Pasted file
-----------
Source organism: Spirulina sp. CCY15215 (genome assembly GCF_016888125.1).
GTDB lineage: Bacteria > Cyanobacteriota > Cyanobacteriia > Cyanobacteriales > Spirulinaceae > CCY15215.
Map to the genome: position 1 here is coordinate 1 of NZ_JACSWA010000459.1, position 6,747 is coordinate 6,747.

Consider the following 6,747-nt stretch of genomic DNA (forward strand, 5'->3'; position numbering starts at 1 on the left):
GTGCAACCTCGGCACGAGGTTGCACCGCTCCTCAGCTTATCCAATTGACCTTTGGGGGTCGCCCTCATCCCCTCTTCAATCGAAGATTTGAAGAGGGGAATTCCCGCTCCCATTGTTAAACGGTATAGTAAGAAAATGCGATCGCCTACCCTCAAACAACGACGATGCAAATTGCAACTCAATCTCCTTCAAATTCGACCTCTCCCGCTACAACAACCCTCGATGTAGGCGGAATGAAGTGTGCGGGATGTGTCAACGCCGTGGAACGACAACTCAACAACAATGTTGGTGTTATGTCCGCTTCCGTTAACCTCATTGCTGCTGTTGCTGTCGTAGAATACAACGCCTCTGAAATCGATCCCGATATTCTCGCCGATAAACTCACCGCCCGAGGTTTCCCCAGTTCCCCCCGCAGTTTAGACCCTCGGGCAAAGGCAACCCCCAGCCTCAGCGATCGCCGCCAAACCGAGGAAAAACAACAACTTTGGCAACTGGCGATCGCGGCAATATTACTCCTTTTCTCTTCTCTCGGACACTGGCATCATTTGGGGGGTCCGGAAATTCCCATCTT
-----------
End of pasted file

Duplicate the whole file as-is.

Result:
Source organism: Spirulina sp. CCY15215 (genome assembly GCF_016888125.1).
GTDB lineage: Bacteria > Cyanobacteriota > Cyanobacteriia > Cyanobacteriales > Spirulinaceae > CCY15215.
Map to the genome: position 1 here is coordinate 1 of NZ_JACSWA010000459.1, position 6,747 is coordinate 6,747.

Consider the following 6,747-nt stretch of genomic DNA (forward strand, 5'->3'; position numbering starts at 1 on the left):
GTGCAACCTCGGCACGAGGTTGCACCGCTCCTCAGCTTATCCAATTGACCTTTGGGGGTCGCCCTCATCCCCTCTTCAATCGAAGATTTGAAGAGGGGAATTCCCGCTCCCATTGTTAAACGGTATAGTAAGAAAATGCGATCGCCTACCCTCAAACAACGACGATGCAAATTGCAACTCAATCTCCTTCAAATTCGACCTCTCCCGCTACAACAACCCTCGATGTAGGCGGAATGAAGTGTGCGGGATGTGTCAACGCCGTGGAACGACAACTCAACAACAATGTTGGTGTTATGTCCGCTTCCGTTAACCTCATTGCTGCTGTTGCTGTCGTAGAATACAACGCCTCTGAAATCGATCCCGATATTCTCGCCGATAAACTCACCGCCCGAGGTTTCCCCAGTTCCCCCCGCAGTTTAGACCCTCGGGCAAAGGCAACCCCCAGCCTCAGCGATCGCCGCCAAACCGAGGAAAAACAACAACTTTGGCAACTGGCGATCGCGGCAATATTACTCCTTTTCTCTTCTCTCGGACACTGGCATCATTTGGGGGGTCCGGAAATTCCCATCTT